There he stood, with his face red and white, just like a girl, and that was a mistake, for it might have been blackened a little. He was close to the Shepherdess, and they had both been placed where they stood, which, being the case, they were naturally engaged to each other, and well suited they were, for they were made of the same china, and were both little.

Not far from them there was another figure, but three times as big, a Chinese, who could nod his head. He was also made of china, and pretended to be the Shepherdess`s grandfather, though he could not prove it, so claimed authority over her, and had promised her to the Goatsleg High adjutant general military commandant.

“You will have a husband,” the old Chinese said, “who I almost believe is made of mahogany, and he has the whole cabinet full of plate, besides the valuables that are in the hidden drawers.”

“I will not go into the dark cabinet,” the little Shepherdess said, “for I

The Shepherdess and the Sweep part 1


Hans Christian Andersen (1805-1875)

Andersen was born at Odense. His parents were so poor that he had no chance at first of securing the education he wanted. At an early age he went to Copenhagen, tried to act, and failed. With the help of friends he was able eventually to attend the University. His earliest writings were verses and fantastic tales in the manner of Hoffmann, plays, and a few novels. In 1835 he published his first volume of fairy tales, which became at once immensely popular, bringing him fame and money. Throughout his long life he continued to write tales, novels, books of travel and plays, but it is chiefly his fairy tales that are remembered.

The Andersen fairy tale is different from all others of its kind. It is at its best a subtle prose poem, satiric, graceful, and harmonious. The Shepherdess and the Sweep is one of the loveliest of his works.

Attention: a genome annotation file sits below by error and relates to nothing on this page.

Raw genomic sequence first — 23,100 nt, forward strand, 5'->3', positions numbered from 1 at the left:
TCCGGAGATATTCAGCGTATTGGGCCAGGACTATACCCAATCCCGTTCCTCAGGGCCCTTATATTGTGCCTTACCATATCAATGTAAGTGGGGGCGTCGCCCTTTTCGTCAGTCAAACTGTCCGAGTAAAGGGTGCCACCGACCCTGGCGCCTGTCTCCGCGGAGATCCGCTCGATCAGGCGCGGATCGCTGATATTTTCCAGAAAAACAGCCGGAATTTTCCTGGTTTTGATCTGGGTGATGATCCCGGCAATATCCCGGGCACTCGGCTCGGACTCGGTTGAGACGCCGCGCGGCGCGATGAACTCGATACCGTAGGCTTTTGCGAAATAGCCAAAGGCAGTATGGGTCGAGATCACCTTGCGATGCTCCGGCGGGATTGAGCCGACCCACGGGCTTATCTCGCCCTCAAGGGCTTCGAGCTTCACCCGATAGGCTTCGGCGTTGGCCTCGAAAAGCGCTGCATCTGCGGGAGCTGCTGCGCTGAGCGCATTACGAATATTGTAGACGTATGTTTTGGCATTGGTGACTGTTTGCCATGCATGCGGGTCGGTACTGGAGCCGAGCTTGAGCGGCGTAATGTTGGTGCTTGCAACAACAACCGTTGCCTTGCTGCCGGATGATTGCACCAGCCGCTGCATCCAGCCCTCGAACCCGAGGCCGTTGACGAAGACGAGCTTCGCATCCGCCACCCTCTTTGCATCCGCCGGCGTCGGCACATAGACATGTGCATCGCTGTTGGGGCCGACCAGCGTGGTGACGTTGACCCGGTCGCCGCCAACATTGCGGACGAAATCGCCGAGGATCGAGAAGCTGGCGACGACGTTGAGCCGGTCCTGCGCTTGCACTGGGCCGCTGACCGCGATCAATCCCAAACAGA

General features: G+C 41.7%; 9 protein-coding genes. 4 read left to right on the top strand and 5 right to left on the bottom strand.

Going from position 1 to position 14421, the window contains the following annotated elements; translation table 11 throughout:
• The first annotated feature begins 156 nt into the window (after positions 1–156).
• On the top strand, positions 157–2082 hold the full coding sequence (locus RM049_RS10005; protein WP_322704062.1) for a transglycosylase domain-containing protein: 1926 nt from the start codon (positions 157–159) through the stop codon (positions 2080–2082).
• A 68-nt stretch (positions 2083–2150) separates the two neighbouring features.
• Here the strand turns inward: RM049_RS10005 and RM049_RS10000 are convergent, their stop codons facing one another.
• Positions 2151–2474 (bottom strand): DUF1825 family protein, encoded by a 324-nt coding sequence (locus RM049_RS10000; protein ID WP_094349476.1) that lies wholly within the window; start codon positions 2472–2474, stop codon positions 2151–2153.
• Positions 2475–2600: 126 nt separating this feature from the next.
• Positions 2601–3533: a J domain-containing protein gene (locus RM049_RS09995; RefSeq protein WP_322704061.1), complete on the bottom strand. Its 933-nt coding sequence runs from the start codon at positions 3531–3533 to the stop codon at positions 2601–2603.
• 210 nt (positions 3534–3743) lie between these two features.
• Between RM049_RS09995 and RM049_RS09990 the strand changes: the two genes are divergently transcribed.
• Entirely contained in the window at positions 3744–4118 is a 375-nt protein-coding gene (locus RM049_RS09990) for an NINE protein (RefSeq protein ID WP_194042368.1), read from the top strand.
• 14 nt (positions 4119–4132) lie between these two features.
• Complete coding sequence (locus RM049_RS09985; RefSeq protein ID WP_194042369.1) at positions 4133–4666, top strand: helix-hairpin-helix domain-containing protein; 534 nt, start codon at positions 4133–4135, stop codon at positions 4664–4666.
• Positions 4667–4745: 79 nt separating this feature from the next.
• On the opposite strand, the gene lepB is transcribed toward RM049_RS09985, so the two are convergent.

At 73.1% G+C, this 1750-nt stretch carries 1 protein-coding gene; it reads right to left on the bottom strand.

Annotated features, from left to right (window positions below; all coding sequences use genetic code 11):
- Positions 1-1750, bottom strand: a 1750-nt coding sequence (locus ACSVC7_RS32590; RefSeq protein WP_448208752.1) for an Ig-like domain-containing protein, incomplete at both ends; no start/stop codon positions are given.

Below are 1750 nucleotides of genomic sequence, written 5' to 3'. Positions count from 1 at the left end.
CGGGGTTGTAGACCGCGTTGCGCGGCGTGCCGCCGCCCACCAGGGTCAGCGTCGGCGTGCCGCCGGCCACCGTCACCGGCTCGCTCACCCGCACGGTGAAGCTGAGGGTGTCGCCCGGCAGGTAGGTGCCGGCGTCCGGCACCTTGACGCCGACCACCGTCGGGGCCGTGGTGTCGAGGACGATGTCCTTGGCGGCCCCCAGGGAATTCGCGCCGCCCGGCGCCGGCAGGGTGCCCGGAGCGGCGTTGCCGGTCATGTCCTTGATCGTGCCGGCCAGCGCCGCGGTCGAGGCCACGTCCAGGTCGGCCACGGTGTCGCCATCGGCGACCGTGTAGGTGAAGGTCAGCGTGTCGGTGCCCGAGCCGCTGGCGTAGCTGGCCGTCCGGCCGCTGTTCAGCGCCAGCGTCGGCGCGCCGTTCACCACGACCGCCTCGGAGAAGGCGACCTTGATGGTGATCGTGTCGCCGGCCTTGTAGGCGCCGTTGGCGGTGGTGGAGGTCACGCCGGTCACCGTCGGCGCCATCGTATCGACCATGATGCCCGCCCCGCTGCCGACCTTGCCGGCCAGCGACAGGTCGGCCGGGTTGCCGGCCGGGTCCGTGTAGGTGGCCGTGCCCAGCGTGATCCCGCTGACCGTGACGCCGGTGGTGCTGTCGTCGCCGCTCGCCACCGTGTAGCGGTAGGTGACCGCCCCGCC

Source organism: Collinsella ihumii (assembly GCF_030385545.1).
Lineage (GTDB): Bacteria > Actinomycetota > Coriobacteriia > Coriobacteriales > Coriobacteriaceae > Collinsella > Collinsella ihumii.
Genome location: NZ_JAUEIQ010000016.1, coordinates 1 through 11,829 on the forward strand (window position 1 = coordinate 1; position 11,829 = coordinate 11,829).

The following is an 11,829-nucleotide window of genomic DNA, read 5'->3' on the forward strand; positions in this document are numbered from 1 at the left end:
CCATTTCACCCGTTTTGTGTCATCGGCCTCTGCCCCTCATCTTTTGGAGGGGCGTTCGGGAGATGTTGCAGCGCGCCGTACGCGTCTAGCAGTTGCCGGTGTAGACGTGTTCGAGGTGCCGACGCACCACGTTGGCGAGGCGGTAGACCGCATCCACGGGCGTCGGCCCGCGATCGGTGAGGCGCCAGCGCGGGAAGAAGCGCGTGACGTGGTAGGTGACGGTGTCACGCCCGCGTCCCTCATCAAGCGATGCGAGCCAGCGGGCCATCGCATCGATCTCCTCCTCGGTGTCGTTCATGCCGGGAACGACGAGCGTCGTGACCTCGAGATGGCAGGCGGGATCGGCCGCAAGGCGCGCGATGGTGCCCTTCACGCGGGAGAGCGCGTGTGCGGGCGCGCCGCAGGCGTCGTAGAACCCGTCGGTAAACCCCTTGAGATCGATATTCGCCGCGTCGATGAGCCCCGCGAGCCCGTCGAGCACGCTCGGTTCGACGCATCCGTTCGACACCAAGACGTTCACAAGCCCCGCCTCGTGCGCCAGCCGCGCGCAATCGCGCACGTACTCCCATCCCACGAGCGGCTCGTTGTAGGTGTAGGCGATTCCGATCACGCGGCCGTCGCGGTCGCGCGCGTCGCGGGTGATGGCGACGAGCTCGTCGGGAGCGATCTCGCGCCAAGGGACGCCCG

The present version, anonymously translated, is reprinted from an u

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Bruin the Bear and Reynard part 5

Yet he said in scorn as he passed, “Monsieur, Dieu vous garde!” “O thou foul red villain!” said the bear to himself. “What impudence can equal thine?” But the fox continued his speech: “What, uncle, have you forgotten everything at Lanfert`s, or have you paid for the honeycombs you stole? I would rather pay for them myself than that you should incur any disgrace, the honey was good, you may have plenty more at the same price. If Good uncle, tell me before I go, into what order you mean to enter, that you wear this new fashioned hood?

Will you be a monk, an abbot, or a friar? He that shaved your crown seems also to have cropped your ears; your forelock is lost, and your leather gloves are gone. Fie, sloven! go not bareheaded! They say you can sing peccavi rarely.” These taunts made Bruin mad with rage; but because he could not take revenge, he was obliged to let him talk on. At last, to avoid him, he plunged again into the river and landed on the other sid

Bruin The Bear And Reynard part 4

All these so belabored the poor bear that his life was in extreme jeopardy; he sat and sighed sadly during the massacre, but the thundering weight of Lanfert`s fierce blows was the most cruel to bear; for Dame Podge, at Casport, was his mother, and his father was Marob, the staplemaker, a passing stout man when he was alone. From him Bruin received such a shower of stones, at the same time that Lanfert`s brother wielded him a savage blow upon the pate, that he could no longer see nor hear, but made a desperate plunge into the adjoining river, through a cluster of old wives standing by, many of whom he threw into the water, which was broad and deep, among whom was the parson`s wife.

Seeing her floating there like a seamew, the holy man left off striking the bear, crying out, “Help, oh, help! Dame Jullock is in the water! I absolve the man, woman, or child that saves her, from all their sins and transgressions, past and to come, and I remit all penance.” Hearing th